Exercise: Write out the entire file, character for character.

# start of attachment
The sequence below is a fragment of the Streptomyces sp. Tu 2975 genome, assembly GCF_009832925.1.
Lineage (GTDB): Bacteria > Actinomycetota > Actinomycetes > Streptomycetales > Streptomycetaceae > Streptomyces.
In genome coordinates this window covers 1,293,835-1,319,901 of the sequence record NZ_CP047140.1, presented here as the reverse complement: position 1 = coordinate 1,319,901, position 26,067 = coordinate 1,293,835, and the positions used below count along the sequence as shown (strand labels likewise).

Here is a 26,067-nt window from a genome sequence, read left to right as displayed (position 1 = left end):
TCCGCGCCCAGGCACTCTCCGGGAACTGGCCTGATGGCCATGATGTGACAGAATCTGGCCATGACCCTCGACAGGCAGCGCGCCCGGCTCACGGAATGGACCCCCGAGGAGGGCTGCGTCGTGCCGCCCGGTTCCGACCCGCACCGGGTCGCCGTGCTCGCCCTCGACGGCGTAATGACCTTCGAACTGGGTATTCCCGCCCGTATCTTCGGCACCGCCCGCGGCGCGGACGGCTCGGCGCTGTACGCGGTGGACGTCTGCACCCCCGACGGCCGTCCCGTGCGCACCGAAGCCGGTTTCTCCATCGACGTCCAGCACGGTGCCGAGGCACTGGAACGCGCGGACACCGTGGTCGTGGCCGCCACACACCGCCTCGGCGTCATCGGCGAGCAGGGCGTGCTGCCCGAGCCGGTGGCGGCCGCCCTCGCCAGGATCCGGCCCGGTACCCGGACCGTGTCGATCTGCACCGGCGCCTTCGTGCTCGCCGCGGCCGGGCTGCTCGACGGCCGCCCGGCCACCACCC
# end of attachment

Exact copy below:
The sequence below is a fragment of the Streptomyces sp. Tu 2975 genome, assembly GCF_009832925.1.
Lineage (GTDB): Bacteria > Actinomycetota > Actinomycetes > Streptomycetales > Streptomycetaceae > Streptomyces.
In genome coordinates this window covers 1,293,835-1,319,901 of the sequence record NZ_CP047140.1, presented here as the reverse complement: position 1 = coordinate 1,319,901, position 26,067 = coordinate 1,293,835, and the positions used below count along the sequence as shown (strand labels likewise).

Here is a 26,067-nt window from a genome sequence, read left to right as displayed (position 1 = left end):
TCCGCGCCCAGGCACTCTCCGGGAACTGGCCTGATGGCCATGATGTGACAGAATCTGGCCATGACCCTCGACAGGCAGCGCGCCCGGCTCACGGAATGGACCCCCGAGGAGGGCTGCGTCGTGCCGCCCGGTTCCGACCCGCACCGGGTCGCCGTGCTCGCCCTCGACGGCGTAATGACCTTCGAACTGGGTATTCCCGCCCGTATCTTCGGCACCGCCCGCGGCGCGGACGGCTCGGCGCTGTACGCGGTGGACGTCTGCACCCCCGACGGCCGTCCCGTGCGCACCGAAGCCGGTTTCTCCATCGACGTCCAGCACGGTGCCGAGGCACTGGAACGCGCGGACACCGTGGTCGTGGCCGCCACACACCGCCTCGGCGTCATCGGCGAGCAGGGCGTGCTGCCCGAGCCGGTGGCGGCCGCCCTCGCCAGGATCCGGCCCGGTACCCGGACCGTGTCGATCTGCACCGGCGCCTTCGTGCTCGCCGCGGCCGGGCTGCTCGACGGCCGCCCGGCCACCACCC